Launched at the end of 2018, a tiny dot in the Indian Ocean’s vast and remote Raa Atoll, Joali stands out from the crowd of luxury resorts in the region with its focus on the human story and nature, preserving and protecting the place that the team love the most by shining the spotlight on sustainability. Set on the picture-perfect Muravandhoo island, Joali comprises 73 elegant and private beach and over-water villas and residences, showcasing the way in which luxury travel and sustainability can effortlessly go hand-in-hand with impeccably stylish design.
Joali is the epitome of sustainable glamour. Even before guests have arrived, the luxury resort offsets all carbon emissions from their stay by working with local communities to re-plant trees. In designing the resort, construction was designed around the island’s trees to preserve the natural flora of the island. This conscious decision saved over 1,000 original palm trees which remain throughout the resort today. Away from Muravandhoo, Joali’s owners have also bought neighbouring islands, keeping them completely untouched in order to preserve their natural environment as well as stop any further hotel development, thus keeping the resort’s exclusivity and privacy intact.
Joali is devoted to taking necessary steps to ban single-use plastic, offering suitable alternatives to all guests and staff. All bathroom products are vegan and chemical-free to protect corals and sea life. Helping to benefit local communities, the team has a policy to source local goods, especially goods from neighbouring islands, where possible, and many vegetables and herbs are grown on-site. Joali’s focus on eco-luxury means that all plastic used on-site is both recyclable and recycled, food waste is recycled using an innovative rocket composter and guests are encouraged to participate in local CSR projects, from distributing food packs for World Food Day on 16th October to planting corals.
Joali is striving to help do its part in restoring and protecting the planet’s reefs. In 2016, as a result of an extreme El Niño event, the reefs in the Maldives, and worldwide, experienced extended elevated ocean temperatures. In response, up to 95% of the corals in the Maldives were bleached and unable to recover leading to mass coral mortalities. In response to this ecological crisis, Joali has created its own pioneering Reef Restoration Project whereby Samantha Reynolds, an international Marine Biologist, is heading up their on-site coral nursery. The team are dedicated to nurturing what Samantha calls her ‘fragments of hope’ – tiny corals that she hopes will eventually transplant onto the existing house reef to help it regenerate.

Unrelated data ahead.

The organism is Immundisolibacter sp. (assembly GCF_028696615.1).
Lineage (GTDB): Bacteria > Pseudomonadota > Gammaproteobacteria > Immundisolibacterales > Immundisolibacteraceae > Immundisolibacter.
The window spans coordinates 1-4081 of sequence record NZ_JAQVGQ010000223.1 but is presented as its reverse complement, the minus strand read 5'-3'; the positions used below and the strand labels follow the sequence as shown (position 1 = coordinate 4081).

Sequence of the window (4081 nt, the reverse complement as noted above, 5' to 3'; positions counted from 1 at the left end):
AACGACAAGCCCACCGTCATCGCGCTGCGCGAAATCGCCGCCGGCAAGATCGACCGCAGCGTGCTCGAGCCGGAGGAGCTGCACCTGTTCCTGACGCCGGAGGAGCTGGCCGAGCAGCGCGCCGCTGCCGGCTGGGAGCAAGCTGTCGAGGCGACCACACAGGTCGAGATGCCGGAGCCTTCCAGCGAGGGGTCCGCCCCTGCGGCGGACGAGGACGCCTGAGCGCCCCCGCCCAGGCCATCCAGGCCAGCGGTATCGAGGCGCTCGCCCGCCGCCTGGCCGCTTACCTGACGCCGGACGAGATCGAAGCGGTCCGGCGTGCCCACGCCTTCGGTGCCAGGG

Joali is a firm believer in sustainable fishing working closely with local Maldivian fishermen from the Raa Atoll to supply all of their locally-sourced fish. These fishermen do not use nets and therefore help to protect the rich seas of the Maldives. In June 2019, Joali started working with the local government to track catches with their on-site Marine Biologist to help track local fish numbers. The luxury resort also encourages guests to go out line-fishing with the local Raa Atoll fishermen to learn local fishing techniques and learn about the importance of sustainable fishing practices.
Eco-Inspired Artwork and Sustainable Design
Conceived as an immersive art retreat, Joali has opened as the first of its kind in the Maldives with an array of original, experiential works of art and dynamic design, reflecting the beauty of nature, and with sustainability at their core. Dotted around the resort, adorning villas and hidden beneath the waves are a collection of extraordinary works by 13 international up-and-coming artists, hand-picked by curators and concept developers of No LaB; Ala Onur and Zeynep Ercan. From sculptures to design and experiential pieces, No LaB has chosen pieces which capture and conserve nature both visually and materially. Each artwork is thoughtfully integrated into their natural surroundings: some pieces were created by artists on-site with recycled local materials, others were created using recycled and sustainable materials from around the world and specially adapted for the resort’s tropical climate.
Vernacular architect Porky Hefer, who recently partnered with the Leonardo DiCaprio Foundation at Art Basel, displays his signature passion for local wildlife and endangered species, with his hanging ‘Heron’ chairs, which overlook the beach. The grey heron is the national bird of the Maldives and Joali’s signature, spirit animal. Hefer’s astonishing Manta Ray hideaway, woven in-situ from natural materials is suspended in the trees, experiential dinners in the treetops. His imaginative, nature-inspired works are designed for functionality as well as style, and have a message of conservation.
Read more about JOALI’s coral nursery and the action being taken to protect the reef.
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